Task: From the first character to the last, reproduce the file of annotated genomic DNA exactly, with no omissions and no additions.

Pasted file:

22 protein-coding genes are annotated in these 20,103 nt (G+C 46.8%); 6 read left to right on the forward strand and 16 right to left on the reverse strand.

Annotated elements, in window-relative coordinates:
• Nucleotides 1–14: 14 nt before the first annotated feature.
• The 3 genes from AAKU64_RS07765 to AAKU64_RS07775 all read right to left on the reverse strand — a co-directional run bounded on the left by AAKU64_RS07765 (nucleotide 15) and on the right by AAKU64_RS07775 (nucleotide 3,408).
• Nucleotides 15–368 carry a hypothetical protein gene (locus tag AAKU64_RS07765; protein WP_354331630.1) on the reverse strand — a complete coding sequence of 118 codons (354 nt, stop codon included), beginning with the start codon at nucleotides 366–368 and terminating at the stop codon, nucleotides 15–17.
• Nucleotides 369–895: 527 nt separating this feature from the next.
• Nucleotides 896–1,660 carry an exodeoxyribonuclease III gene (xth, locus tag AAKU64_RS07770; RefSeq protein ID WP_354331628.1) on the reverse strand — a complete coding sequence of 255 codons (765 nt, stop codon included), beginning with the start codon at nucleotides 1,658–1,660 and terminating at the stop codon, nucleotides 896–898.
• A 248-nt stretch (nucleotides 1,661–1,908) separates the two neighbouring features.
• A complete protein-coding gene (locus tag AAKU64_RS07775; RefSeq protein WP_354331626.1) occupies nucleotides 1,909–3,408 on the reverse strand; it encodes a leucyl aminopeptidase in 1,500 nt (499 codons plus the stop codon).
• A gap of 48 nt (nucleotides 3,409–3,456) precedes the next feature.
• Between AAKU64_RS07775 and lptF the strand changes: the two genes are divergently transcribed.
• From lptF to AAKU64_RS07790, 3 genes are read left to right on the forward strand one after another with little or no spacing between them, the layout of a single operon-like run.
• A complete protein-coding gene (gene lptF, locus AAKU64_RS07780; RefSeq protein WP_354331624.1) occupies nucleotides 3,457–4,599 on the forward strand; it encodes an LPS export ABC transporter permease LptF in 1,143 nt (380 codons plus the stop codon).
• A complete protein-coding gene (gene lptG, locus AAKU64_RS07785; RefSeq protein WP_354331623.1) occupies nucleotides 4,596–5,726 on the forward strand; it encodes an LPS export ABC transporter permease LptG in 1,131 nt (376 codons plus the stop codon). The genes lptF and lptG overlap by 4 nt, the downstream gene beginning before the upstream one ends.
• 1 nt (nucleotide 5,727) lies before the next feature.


22 protein-coding genes are annotated in these 20,103 nt (G+C 46.8%); 6 read left to right on the forward strand and 16 right to left on the reverse strand.

Annotated elements, in window-relative coordinates:
• Nucleotides 1–14: 14 nt before the first annotated feature.
• The 3 genes from AAKU64_RS07765 to AAKU64_RS07775 all read right to left on the reverse strand — a co-directional run bounded on the left by AAKU64_RS07765 (nucleotide 15) and on the right by AAKU64_RS07775 (nucleotide 3,408).
• Nucleotides 15–368 carry a hypothetical protein gene (locus tag AAKU64_RS07765; protein WP_354331630.1) on the reverse strand — a complete coding sequence of 118 codons (354 nt, stop codon included), beginning with the start codon at nucleotides 366–368 and terminating at the stop codon, nucleotides 15–17.
• Nucleotides 369–895: 527 nt separating this feature from the next.
• Nucleotides 896–1,660 carry an exodeoxyribonuclease III gene (xth, locus tag AAKU64_RS07770; RefSeq protein ID WP_354331628.1) on the reverse strand — a complete coding sequence of 255 codons (765 nt, stop codon included), beginning with the start codon at nucleotides 1,658–1,660 and terminating at the stop codon, nucleotides 896–898.
• A 248-nt stretch (nucleotides 1,661–1,908) separates the two neighbouring features.
• A complete protein-coding gene (locus tag AAKU64_RS07775; RefSeq protein WP_354331626.1) occupies nucleotides 1,909–3,408 on the reverse strand; it encodes a leucyl aminopeptidase in 1,500 nt (499 codons plus the stop codon).
• A gap of 48 nt (nucleotides 3,409–3,456) precedes the next feature.
• Between AAKU64_RS07775 and lptF the strand changes: the two genes are divergently transcribed.
• From lptF to AAKU64_RS07790, 3 genes are read left to right on the forward strand one after another with little or no spacing between them, the layout of a single operon-like run.
• A complete protein-coding gene (gene lptF, locus AAKU64_RS07780; RefSeq protein WP_354331624.1) occupies nucleotides 3,457–4,599 on the forward strand; it encodes an LPS export ABC transporter permease LptF in 1,143 nt (380 codons plus the stop codon).
• A complete protein-coding gene (gene lptG, locus AAKU64_RS07785; RefSeq protein WP_354331623.1) occupies nucleotides 4,596–5,726 on the forward strand; it encodes an LPS export ABC transporter permease LptG in 1,131 nt (376 codons plus the stop codon). The genes lptF and lptG overlap by 4 nt, the downstream gene beginning before the upstream one ends.
• 1 nt (nucleotide 5,727) lies before the next feature.